Anthropometric measurements comprised standing height (Holtain stadiometer, Crosswell, Crymych, Pembrokeshire, United Kingdom) and body mass (model TBF 105; Tanita Corporation of America, Inc., Arlington Heights, IL) and were measured to the nearest 0.1 cm and 0.1 kg, respectively. Body mass index (BMI) was calculated as the ratio between body mass (kg) and body height squared (m2). Percent body fat (%BF) was assessed using the skinfold method with a Harpenden caliper (Baty International, Burgess Hill, Sussex, United Kingdom). Standardized procedures were followed as per the guidelines of International Society for the Advancement of Kinanthropometry (ISAK). %BF was predicted from the sum of four skinfolds biceps, triceps, subscapular, and suprailiac), using the Womersley and Durnin equation (Womersley and Durnin, 1973). Participants were then assigned to their BMI age-adjusted percentile groups (i.e., normal weight, overweight, and obese).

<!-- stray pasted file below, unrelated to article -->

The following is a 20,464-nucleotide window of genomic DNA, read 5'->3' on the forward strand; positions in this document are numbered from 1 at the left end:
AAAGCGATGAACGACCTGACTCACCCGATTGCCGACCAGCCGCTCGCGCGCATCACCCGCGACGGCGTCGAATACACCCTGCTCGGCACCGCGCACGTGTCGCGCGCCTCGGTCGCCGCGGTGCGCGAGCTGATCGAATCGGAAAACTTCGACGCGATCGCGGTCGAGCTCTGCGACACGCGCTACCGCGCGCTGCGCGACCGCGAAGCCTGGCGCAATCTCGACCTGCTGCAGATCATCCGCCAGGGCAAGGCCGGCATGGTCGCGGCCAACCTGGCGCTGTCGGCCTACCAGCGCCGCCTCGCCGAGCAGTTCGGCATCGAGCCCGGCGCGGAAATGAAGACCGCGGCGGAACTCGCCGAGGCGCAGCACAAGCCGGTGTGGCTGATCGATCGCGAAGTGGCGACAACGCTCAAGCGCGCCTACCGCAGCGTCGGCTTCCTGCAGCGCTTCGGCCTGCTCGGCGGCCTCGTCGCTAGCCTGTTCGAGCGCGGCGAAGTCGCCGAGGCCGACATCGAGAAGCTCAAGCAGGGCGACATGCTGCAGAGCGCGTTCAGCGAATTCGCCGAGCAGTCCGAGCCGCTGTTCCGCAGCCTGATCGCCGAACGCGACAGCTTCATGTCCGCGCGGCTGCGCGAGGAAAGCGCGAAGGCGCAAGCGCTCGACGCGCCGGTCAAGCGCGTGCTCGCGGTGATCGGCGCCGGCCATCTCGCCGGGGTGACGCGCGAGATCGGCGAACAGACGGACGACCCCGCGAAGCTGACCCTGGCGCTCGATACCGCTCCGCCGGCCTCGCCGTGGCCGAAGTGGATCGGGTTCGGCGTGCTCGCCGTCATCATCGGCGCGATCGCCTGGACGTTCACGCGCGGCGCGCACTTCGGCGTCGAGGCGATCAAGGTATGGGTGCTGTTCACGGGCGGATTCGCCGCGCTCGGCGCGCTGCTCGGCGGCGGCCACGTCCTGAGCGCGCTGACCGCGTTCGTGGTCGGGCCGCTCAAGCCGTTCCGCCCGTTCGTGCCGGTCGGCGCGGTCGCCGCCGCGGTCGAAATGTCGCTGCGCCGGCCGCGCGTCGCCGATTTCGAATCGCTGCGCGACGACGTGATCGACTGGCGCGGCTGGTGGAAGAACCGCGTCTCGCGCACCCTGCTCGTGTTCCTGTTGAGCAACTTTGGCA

Before commending the jump tests, participants completed a general warm-up procedure that included 5 min of running, stretching of lower limbs muscles, and 2 min of jumping exercises. SJ and CMJ heights were assessed using the Optojump photoelectronic cells (Optojump Next, Microgate, Italy) (Glatthorn et al., 2011). Jump heights were determined from the recorded contact and flight time of jumps with a sampling rate of 1 kHz. The SJ began at a 90° knee angle; avoiding downward movement, participants performed a vertical jump by pushing their body upward with the legs. The CMJ began from an upright position, whereby participants made a rapid downward movement to a knee angle of approximately 90°, arms akimbo and simultaneously beginning to push-off, after being instructed to jump as fast and high as possible. Both tests were performed without an arm swing by fixing hands at the level of the pelvis and with knees and ankles extended at take-off and landing. The highest of four jumps was recorded for each test, and a 30 s recovery was given between each jump.

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